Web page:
The FEA is a wholly government-owned, statuary body. The Director of the Energy Department is present in the Board of the FEA as the representative of Ministry of Works and Energy. Funding for the FEA comes from a state-allocated budget, as well as operational revenues. The Members of the FEA are appointed by the Government. The Chief Executive Officer is an ex-officio Member and is responsible to the Members for the FEA’s management and for the execution of its policies. The powers, functions and duties of the FEA under the Electricity Act are for the basic purpose of providing and maintaining a power supply that is financially viable, economically sound, and consistent with the required standards of safety, security and quality.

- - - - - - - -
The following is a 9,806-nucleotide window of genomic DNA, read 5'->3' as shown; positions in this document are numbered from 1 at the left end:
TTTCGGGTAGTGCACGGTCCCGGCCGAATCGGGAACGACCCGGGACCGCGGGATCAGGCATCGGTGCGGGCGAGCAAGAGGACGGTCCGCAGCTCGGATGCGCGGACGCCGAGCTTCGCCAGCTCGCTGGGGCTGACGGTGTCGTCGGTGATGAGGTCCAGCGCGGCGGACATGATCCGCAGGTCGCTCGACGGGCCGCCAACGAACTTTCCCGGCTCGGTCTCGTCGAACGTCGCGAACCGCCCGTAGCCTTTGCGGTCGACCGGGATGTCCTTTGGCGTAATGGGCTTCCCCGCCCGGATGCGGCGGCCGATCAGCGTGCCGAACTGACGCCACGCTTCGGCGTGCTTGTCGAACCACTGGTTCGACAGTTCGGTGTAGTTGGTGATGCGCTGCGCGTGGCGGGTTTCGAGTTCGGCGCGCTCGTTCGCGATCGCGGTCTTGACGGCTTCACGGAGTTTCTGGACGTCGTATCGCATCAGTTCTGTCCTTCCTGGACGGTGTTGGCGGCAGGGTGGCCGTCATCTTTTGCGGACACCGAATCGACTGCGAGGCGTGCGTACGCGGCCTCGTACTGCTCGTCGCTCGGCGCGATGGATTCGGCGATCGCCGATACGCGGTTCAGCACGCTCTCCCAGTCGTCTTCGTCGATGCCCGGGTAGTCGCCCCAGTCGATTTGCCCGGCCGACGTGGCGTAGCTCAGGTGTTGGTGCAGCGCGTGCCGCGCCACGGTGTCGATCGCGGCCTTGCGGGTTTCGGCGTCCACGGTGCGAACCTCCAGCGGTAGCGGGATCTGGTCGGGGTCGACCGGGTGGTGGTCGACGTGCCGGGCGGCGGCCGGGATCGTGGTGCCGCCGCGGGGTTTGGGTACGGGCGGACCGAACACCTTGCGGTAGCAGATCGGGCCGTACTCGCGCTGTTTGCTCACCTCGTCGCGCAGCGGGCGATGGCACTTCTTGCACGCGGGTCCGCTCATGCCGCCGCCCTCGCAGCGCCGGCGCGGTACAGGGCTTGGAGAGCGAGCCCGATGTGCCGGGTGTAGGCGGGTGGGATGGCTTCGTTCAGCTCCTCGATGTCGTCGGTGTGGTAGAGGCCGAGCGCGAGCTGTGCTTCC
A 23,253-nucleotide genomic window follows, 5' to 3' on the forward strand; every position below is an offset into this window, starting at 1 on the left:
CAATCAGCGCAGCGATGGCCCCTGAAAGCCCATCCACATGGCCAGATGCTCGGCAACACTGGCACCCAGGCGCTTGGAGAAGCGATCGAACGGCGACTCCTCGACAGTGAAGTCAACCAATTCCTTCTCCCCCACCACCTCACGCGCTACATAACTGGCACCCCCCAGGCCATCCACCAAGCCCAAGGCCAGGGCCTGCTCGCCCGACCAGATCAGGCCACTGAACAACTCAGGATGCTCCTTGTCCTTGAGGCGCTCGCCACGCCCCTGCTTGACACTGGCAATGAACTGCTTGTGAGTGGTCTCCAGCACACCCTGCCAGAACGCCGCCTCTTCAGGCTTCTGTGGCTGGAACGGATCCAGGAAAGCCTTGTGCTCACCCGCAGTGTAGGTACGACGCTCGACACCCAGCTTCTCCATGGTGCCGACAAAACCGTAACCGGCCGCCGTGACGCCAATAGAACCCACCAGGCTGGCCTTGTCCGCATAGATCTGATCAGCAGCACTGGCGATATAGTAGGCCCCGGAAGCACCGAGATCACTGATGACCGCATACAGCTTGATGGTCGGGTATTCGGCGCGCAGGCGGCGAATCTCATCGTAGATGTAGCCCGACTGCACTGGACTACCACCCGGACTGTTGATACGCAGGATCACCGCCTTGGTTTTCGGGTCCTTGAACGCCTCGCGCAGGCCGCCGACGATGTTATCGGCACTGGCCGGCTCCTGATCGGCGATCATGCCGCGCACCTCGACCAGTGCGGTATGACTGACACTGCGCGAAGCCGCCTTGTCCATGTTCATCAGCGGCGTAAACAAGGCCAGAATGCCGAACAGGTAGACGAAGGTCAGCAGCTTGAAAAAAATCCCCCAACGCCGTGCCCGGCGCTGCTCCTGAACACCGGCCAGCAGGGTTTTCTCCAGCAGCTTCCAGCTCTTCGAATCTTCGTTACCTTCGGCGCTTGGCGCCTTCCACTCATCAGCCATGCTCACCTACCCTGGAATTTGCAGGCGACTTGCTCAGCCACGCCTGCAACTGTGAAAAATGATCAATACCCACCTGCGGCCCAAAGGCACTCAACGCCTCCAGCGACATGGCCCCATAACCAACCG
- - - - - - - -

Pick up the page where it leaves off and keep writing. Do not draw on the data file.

A uniform tariff rate is charged for electricity used by each consumer group. The tariffs are fixed according to government policy, and approved by the Fiji Commerce Commission.
The Authority is entrusted with enforcing the Electricity Act and regulations, setting standards, examining and registering electricians, and is empowered to approve and license suppliers to serve certain areas. The Authority is also governed by the requirements under the Public Enterprises Act.
Electricity Act (Cap. 180) 1966
This Act establishes the FEA as a corporate body responsible for energy supply, whose general functions include the promotion and encouragement of energy generation with a view to the economic development of Fiji, to secure the supply of energy at reasonable prices, and to advise the Energy Minister on all matters relating to the generation, transmission, distribution and use of energy.
The Environmental Management Act (EMA) provides the legislative framework for the sustainable development of land and water resource management. However, there have been a number of constraints in implementing the EMA, such as inadequate resourcing of the Department of Environment, outdated subsequent legislations and regulations, the absence of accredited laboratories and poor coordination among agencies.